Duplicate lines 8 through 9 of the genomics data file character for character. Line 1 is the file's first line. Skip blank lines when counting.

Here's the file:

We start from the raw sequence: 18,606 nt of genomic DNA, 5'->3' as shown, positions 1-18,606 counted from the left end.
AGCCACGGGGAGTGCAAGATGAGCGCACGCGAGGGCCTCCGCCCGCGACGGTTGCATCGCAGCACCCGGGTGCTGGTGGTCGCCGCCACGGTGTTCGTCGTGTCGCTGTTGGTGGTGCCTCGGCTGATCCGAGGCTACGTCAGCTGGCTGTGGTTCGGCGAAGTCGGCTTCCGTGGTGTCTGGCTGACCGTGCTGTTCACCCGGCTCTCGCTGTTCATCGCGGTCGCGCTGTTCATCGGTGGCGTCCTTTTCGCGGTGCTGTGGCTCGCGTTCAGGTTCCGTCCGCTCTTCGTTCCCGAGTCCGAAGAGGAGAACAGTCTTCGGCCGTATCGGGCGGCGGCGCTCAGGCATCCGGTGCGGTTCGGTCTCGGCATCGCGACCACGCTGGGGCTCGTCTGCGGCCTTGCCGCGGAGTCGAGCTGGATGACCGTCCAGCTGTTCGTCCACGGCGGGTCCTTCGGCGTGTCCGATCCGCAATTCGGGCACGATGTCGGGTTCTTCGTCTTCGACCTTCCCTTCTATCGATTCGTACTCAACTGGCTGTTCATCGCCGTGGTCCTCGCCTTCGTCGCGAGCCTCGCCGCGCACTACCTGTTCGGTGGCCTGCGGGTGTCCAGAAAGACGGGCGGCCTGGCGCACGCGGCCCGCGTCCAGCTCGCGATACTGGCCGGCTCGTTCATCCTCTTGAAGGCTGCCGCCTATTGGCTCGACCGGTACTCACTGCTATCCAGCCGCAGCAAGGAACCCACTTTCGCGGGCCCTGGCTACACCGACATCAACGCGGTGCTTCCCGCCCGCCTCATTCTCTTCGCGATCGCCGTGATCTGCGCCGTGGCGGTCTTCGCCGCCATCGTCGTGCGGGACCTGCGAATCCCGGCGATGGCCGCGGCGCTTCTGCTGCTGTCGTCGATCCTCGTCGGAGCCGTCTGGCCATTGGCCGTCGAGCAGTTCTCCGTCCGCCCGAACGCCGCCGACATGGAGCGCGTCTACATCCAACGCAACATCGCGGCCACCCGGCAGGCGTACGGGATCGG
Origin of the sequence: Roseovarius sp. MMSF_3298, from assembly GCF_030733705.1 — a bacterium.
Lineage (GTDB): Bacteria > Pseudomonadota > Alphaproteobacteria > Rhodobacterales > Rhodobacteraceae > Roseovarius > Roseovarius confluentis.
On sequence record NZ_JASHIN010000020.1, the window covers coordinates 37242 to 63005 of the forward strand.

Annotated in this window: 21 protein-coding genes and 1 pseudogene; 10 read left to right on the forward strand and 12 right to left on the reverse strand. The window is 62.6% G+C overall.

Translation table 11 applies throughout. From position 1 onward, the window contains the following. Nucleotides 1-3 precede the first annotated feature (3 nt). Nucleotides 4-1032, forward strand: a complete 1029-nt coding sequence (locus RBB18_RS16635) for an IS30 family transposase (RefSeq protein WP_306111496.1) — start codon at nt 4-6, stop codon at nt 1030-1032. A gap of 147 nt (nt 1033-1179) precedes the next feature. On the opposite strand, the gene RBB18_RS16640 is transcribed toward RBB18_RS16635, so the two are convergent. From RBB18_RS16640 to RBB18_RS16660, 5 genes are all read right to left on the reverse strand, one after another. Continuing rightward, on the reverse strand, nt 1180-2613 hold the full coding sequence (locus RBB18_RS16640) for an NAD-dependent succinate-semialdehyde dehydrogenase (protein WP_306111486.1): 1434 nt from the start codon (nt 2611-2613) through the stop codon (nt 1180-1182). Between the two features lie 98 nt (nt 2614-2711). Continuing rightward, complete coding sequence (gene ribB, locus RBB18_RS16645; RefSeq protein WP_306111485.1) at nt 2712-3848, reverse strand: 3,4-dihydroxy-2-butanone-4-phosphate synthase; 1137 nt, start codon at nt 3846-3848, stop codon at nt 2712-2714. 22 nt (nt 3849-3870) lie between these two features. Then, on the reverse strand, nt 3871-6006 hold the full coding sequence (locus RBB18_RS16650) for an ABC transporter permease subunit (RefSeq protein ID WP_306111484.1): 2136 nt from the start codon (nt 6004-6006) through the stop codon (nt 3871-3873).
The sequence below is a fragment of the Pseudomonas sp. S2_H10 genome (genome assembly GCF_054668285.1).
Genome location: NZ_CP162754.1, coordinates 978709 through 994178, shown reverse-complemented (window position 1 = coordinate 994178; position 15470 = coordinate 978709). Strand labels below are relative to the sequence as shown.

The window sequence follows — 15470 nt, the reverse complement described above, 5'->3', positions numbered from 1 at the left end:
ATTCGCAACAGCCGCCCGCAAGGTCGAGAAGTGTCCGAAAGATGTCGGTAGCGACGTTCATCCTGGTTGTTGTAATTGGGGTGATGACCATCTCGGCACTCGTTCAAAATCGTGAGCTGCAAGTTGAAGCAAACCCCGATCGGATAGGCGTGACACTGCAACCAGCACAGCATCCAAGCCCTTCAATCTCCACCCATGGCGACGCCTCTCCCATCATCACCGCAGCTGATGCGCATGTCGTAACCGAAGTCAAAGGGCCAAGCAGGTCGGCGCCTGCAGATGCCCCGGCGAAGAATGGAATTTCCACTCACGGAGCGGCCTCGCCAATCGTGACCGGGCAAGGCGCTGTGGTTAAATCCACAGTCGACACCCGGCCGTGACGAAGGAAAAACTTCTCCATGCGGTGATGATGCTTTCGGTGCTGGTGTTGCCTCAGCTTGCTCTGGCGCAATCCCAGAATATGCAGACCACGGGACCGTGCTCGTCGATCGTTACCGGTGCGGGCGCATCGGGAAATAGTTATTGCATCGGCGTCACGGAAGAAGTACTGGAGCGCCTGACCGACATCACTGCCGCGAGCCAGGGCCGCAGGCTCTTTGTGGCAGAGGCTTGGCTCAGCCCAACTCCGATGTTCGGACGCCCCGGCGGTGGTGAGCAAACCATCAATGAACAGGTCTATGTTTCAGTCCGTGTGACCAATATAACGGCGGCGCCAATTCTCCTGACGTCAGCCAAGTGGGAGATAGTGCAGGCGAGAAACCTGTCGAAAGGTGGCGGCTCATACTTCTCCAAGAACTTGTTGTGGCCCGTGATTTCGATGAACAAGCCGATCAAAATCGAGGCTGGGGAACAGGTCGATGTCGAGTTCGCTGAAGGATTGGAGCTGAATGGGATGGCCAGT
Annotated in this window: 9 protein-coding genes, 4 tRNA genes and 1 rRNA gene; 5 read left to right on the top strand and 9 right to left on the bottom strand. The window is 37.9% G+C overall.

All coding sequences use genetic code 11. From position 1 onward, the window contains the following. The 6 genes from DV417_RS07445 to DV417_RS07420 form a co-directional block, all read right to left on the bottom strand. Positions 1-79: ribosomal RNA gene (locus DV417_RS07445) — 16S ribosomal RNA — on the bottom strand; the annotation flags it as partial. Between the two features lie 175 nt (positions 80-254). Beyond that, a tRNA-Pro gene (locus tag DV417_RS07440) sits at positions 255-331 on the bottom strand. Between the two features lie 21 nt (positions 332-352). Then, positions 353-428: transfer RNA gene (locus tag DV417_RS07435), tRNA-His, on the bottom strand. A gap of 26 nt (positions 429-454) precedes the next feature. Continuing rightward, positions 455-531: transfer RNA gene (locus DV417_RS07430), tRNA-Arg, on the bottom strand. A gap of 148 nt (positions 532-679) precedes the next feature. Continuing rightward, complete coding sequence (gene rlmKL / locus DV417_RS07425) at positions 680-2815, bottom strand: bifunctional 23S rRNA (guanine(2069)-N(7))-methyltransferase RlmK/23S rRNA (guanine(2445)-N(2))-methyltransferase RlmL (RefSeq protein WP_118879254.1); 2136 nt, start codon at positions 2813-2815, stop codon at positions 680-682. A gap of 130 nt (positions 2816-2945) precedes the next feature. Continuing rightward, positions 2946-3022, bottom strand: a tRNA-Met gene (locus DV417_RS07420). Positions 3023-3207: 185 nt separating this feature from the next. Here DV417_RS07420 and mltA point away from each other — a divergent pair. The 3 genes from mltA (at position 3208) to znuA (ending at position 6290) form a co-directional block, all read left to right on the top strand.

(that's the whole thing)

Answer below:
The sequence below is a fragment of the Pseudomonas sp. S2_H10 genome (genome assembly GCF_054668285.1).
Genome location: NZ_CP162754.1, coordinates 978709 through 994178, shown reverse-complemented (window position 1 = coordinate 994178; position 15470 = coordinate 978709). Strand labels below are relative to the sequence as shown.